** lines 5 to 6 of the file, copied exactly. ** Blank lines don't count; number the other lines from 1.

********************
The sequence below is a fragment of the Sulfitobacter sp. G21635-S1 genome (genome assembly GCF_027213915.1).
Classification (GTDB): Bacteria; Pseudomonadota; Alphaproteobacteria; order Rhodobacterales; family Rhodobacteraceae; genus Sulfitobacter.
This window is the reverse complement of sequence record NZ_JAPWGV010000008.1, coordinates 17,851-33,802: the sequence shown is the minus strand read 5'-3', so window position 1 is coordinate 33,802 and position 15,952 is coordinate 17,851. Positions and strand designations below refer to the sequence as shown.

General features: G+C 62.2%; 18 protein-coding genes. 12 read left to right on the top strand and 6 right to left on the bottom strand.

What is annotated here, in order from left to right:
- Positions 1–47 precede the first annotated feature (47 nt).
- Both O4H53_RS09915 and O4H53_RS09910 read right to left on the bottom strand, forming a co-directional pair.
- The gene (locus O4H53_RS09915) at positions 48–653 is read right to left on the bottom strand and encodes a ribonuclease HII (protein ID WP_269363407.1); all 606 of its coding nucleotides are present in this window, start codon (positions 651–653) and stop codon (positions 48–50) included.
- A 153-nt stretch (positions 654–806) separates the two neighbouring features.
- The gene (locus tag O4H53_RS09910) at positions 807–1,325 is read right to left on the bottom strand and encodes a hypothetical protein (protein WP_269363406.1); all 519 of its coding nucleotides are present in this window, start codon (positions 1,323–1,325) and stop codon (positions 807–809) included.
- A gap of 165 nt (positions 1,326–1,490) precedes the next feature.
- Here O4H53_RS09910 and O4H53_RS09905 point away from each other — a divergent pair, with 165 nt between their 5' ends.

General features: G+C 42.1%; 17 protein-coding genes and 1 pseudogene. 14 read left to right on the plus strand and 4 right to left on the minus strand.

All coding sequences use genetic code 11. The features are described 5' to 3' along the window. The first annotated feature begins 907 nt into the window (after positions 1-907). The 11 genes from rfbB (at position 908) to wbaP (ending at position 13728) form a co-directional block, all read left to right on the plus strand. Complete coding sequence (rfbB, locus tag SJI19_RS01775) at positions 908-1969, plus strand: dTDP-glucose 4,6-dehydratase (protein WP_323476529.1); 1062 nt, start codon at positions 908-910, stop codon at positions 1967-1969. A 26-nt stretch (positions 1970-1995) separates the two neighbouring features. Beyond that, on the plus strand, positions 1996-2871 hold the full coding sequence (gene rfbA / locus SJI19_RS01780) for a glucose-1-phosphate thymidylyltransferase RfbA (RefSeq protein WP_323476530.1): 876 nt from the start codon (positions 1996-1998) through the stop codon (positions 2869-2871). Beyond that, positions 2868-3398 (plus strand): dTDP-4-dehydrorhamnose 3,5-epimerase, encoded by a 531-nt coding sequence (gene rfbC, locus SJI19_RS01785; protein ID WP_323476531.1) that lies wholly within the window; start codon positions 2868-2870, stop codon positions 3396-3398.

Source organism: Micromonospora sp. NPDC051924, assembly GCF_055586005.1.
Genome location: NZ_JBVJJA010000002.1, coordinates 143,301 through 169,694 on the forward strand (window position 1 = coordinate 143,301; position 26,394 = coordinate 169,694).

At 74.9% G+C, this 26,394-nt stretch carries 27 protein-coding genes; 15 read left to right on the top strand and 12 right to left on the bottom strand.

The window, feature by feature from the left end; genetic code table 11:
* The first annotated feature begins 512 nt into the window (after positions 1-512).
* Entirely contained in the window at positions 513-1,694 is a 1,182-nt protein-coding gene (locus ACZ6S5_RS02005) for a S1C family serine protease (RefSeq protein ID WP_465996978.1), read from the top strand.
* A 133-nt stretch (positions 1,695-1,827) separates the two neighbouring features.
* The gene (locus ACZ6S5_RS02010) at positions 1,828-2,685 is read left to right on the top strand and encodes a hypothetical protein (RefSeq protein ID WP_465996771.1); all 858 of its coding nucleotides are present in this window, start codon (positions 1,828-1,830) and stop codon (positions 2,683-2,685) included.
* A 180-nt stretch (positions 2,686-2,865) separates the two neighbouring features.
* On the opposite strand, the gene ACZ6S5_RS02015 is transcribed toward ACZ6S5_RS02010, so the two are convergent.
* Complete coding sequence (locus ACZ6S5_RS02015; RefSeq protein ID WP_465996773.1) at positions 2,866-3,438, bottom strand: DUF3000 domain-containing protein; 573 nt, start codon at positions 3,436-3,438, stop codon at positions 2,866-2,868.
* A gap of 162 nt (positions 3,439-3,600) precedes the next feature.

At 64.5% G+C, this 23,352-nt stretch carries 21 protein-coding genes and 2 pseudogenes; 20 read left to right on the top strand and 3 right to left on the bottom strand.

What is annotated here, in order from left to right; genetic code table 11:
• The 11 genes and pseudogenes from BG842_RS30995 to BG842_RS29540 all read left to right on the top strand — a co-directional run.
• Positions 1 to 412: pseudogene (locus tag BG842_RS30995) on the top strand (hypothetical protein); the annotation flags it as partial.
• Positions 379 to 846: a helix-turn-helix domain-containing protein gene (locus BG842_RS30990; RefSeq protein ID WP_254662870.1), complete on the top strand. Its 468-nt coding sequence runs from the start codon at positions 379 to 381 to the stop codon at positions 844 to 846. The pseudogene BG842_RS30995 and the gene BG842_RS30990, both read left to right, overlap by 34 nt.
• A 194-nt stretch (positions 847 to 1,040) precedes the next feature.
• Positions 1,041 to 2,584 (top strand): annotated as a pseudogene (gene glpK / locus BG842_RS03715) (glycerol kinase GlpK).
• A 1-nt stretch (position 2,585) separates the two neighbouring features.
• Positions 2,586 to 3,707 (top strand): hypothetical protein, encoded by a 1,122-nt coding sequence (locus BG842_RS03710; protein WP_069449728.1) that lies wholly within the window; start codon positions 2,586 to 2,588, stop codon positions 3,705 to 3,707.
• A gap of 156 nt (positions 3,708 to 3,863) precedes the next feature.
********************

What is annotated here, in order from left to right:
- Positions 1–47 precede the first annotated feature (47 nt).